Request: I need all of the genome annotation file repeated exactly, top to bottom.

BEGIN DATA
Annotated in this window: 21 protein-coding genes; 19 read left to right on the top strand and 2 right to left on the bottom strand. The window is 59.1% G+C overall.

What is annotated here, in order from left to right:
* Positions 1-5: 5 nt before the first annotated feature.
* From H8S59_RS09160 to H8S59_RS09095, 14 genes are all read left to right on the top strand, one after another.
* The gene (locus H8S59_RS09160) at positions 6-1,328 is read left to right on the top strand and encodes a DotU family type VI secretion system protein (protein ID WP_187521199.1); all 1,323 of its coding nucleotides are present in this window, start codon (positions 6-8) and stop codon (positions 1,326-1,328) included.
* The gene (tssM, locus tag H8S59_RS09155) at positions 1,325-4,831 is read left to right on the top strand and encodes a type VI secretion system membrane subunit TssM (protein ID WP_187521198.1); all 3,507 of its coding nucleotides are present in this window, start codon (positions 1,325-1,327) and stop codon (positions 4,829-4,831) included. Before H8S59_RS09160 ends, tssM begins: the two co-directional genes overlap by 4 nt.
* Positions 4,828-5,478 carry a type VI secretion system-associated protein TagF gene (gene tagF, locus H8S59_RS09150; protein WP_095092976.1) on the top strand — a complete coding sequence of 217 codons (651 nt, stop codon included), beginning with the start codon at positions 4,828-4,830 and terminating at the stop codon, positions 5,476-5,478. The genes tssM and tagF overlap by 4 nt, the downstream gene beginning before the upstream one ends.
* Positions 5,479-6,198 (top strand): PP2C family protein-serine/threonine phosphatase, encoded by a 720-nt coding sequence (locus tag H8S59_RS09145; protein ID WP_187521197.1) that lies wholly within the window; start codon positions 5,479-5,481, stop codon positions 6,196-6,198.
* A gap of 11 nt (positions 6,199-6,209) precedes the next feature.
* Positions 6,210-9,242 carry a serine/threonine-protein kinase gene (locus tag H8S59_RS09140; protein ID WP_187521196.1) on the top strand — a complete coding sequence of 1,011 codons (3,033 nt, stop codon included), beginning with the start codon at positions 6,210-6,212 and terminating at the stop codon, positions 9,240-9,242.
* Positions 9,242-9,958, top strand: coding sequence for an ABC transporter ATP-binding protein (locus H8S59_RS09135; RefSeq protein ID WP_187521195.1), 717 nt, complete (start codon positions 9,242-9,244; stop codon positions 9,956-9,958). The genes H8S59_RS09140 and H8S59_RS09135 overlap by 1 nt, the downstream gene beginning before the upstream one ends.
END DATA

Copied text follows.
Annotated in this window: 21 protein-coding genes; 19 read left to right on the top strand and 2 right to left on the bottom strand. The window is 59.1% G+C overall.

What is annotated here, in order from left to right:
* Positions 1-5: 5 nt before the first annotated feature.
* From H8S59_RS09160 to H8S59_RS09095, 14 genes are all read left to right on the top strand, one after another.
* The gene (locus H8S59_RS09160) at positions 6-1,328 is read left to right on the top strand and encodes a DotU family type VI secretion system protein (protein ID WP_187521199.1); all 1,323 of its coding nucleotides are present in this window, start codon (positions 6-8) and stop codon (positions 1,326-1,328) included.
* The gene (tssM, locus tag H8S59_RS09155) at positions 1,325-4,831 is read left to right on the top strand and encodes a type VI secretion system membrane subunit TssM (protein ID WP_187521198.1); all 3,507 of its coding nucleotides are present in this window, start codon (positions 1,325-1,327) and stop codon (positions 4,829-4,831) included. Before H8S59_RS09160 ends, tssM begins: the two co-directional genes overlap by 4 nt.
* Positions 4,828-5,478 carry a type VI secretion system-associated protein TagF gene (gene tagF, locus H8S59_RS09150; protein WP_095092976.1) on the top strand — a complete coding sequence of 217 codons (651 nt, stop codon included), beginning with the start codon at positions 4,828-4,830 and terminating at the stop codon, positions 5,476-5,478. The genes tssM and tagF overlap by 4 nt, the downstream gene beginning before the upstream one ends.
* Positions 5,479-6,198 (top strand): PP2C family protein-serine/threonine phosphatase, encoded by a 720-nt coding sequence (locus tag H8S59_RS09145; protein ID WP_187521197.1) that lies wholly within the window; start codon positions 5,479-5,481, stop codon positions 6,196-6,198.
* A gap of 11 nt (positions 6,199-6,209) precedes the next feature.
* Positions 6,210-9,242 carry a serine/threonine-protein kinase gene (locus tag H8S59_RS09140; protein ID WP_187521196.1) on the top strand — a complete coding sequence of 1,011 codons (3,033 nt, stop codon included), beginning with the start codon at positions 6,210-6,212 and terminating at the stop codon, positions 9,240-9,242.
* Positions 9,242-9,958, top strand: coding sequence for an ABC transporter ATP-binding protein (locus H8S59_RS09135; RefSeq protein ID WP_187521195.1), 717 nt, complete (start codon positions 9,242-9,244; stop codon positions 9,956-9,958). The genes H8S59_RS09140 and H8S59_RS09135 overlap by 1 nt, the downstream gene beginning before the upstream one ends.